How to Create a Profitable Package for Your Service Business
When you offer services, there’s a lot of different ways to package your brilliance and sell it. While the idea of packages are nothing new, how exactly you create your profitable package can make all the difference.
The right package in your business can be a game changer as you go from trying to articulate what it is you do to being able to sell your services with confidence. Instead of having to talk through everything involved as part of a sales conversation, you’ve got an informed potential client who knows what you offer and how you can work together.
Think of it this way, when you’re selling your services, you want your prospective clients to be as ready to buy as possible. By outlining what you do, how you do it, and what their investment is, you’re able to spend your time on would-be clients that are better qualified. Instead of getting on the phone to talk to someone who needs to be convinced, you’ve got someone who’s already 80% of the way to making a decision.
Now that you get why you need a package, let’s talk about exactly how to create a package for your services.
1. Get Clear on What You Offer
When you’re creating a package, you want to spend a lot of time upfront getting clear on what exactly it is you offer. A package isn’t something you put together as needed for potential clients but something you have planned out and feel committed to offering.
When you’re first creating a package, the best way to define what you offer is to pay attention to what things you’re currently doing on a repetitive basis for clients or to look for things that potential clients ask you for time and time again.
For example, if you do a lot of hourly writing of email content for your clients, you have the perfect opportunity to create an email package. By creating a package, you’re able to better define the deliverables for clients and potentially charge more for your services.
2. Make Your Package Contained
A package isn’t about offering everything and the kitchen sink. For a package to actually be profitable, you want to ensure that it locks down on a specific set of services and is ideally something you can systematize.
As you create your package, challenge yourself to not just determine who it’s for but who it’s not for. That way you’ll be in a position to ensure that you’re working with clients who are a great fit and will respect the limitations of your package.
Also, spend some time on establishing everything the package includes. Make it clear what the deliverables are and what items may potentially be above and beyond that scope. (Those extras can make great upsell add-ons for your packages!)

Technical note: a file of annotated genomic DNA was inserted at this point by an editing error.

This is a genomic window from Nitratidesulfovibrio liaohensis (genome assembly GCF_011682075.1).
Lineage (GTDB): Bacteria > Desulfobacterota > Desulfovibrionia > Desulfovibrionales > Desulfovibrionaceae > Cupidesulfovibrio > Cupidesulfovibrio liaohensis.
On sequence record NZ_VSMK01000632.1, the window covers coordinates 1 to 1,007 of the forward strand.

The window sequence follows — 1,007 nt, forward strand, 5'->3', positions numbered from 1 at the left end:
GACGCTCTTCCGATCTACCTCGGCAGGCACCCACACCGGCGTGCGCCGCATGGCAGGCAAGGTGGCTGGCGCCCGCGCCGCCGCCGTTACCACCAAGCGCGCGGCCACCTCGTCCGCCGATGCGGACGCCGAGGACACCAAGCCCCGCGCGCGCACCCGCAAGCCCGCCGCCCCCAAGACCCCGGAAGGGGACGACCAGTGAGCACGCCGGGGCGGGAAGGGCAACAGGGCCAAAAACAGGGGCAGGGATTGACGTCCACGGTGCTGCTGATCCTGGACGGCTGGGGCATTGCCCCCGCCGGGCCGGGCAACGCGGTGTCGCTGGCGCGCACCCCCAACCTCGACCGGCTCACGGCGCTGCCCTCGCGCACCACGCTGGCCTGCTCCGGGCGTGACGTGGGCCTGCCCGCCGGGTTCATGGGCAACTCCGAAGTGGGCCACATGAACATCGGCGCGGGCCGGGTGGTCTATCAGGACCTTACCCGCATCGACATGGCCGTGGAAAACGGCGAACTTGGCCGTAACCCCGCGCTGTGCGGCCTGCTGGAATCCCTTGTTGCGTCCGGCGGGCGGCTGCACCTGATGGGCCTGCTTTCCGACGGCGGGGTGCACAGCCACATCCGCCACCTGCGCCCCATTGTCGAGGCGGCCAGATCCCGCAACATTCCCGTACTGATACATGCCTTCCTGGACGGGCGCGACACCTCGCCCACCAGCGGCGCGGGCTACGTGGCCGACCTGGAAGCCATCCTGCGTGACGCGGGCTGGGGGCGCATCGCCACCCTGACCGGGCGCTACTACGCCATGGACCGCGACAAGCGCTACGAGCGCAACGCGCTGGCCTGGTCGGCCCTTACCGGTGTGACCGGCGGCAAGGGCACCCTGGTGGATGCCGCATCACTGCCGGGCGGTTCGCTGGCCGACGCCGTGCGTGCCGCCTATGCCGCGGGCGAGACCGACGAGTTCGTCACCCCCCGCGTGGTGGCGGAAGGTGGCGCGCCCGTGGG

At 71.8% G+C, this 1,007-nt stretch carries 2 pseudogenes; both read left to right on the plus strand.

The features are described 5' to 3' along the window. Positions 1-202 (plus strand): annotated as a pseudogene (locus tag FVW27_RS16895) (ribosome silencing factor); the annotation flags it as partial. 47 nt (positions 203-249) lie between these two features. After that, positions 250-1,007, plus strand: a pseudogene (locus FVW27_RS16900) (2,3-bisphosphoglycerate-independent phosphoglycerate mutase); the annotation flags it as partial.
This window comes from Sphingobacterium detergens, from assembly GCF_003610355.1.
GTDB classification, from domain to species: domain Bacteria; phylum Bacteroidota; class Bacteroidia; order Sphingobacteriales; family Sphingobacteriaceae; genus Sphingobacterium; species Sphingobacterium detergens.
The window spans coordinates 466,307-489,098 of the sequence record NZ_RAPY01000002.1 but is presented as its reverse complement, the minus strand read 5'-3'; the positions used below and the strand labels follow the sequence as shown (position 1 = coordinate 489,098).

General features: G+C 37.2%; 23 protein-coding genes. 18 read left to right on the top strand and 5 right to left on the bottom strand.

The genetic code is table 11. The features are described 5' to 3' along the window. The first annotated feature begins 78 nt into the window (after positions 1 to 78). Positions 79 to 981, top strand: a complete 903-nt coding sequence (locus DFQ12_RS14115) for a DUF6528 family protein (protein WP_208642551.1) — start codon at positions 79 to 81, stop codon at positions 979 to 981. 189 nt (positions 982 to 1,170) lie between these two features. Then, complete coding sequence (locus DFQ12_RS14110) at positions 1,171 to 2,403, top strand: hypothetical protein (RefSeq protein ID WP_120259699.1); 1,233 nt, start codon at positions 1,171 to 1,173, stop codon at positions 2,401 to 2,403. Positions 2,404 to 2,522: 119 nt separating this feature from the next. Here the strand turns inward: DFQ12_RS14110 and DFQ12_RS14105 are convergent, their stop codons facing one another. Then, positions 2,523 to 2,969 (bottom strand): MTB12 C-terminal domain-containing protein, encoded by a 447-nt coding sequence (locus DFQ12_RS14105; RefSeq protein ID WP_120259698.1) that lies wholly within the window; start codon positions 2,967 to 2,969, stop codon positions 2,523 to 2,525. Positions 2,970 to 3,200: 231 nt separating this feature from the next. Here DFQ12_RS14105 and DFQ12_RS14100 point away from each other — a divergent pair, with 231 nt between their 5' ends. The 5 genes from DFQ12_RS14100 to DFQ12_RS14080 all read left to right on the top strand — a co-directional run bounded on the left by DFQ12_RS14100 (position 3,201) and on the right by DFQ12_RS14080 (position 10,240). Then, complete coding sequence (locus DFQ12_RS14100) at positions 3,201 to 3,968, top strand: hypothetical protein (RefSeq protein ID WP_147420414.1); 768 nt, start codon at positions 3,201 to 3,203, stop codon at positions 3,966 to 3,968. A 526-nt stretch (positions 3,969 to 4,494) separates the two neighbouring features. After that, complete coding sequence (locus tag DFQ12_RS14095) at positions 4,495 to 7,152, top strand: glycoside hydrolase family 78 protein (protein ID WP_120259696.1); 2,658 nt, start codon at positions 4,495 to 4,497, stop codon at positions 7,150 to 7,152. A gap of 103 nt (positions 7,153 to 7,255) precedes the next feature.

Finally, design your package in a way that’s easy for potential clients to understand. Remember, a confused mind doesn’t buy, so simplicity is key for your package.
3. Test and Research
Here’s what you don’t want to do when you’re creating a profitable package: simply slap something together because you think it’s what people want. Packages shouldn’t be created without first researching or testing them.
If you’re new to offering packages, I recommend starting with some market research to understand the need for your package in the market. This could be done by talking to your ideal clients, surveying your audience, or even doing competitive research. You want to validate that this package is something that there’s an actual need for.
Once you’ve conceptualized the package and done your research — but before you get too attached to it — commit to testing it. Work with a handful of clients in this package to learn where you can improve it, what you may not have considered, or what clients want more of. Plus, this will help you validate your idea, as once you’ve worked with a few clients, you know this is something that people will pay you for.
4. Refine Your Package
Packaging your services isn’t something that can be done quickly, so keep yourself open to the process so you have a package that your clients really want.
Pay careful attention to what you’re learning in the testing phase as people go through your package. Based on their feedback, you can then refine your package. For example, when we first started offering blogging packages, we spent multiple months figuring out how to make the process more efficient for clients and how to price this service package in a way that was appealing to clients and profitable for the business.
Refining your package may happen over the course of weeks or even months, but this feedback loop ensures that you’re creating a package that can be profitable for your business and delivers real value to your clients.
For each package you create, you’ll want to rinse and repeat the above steps each time. It may seem easier to simply slap something together, and get it out there, but trust me when I tell you that you don’t just want to offer a package; you want to offer a package that helps get you paid.
Speaking of which, if you want help creating your profitable package (or signature service), you’ll want to check out this brand new workbook I created for you.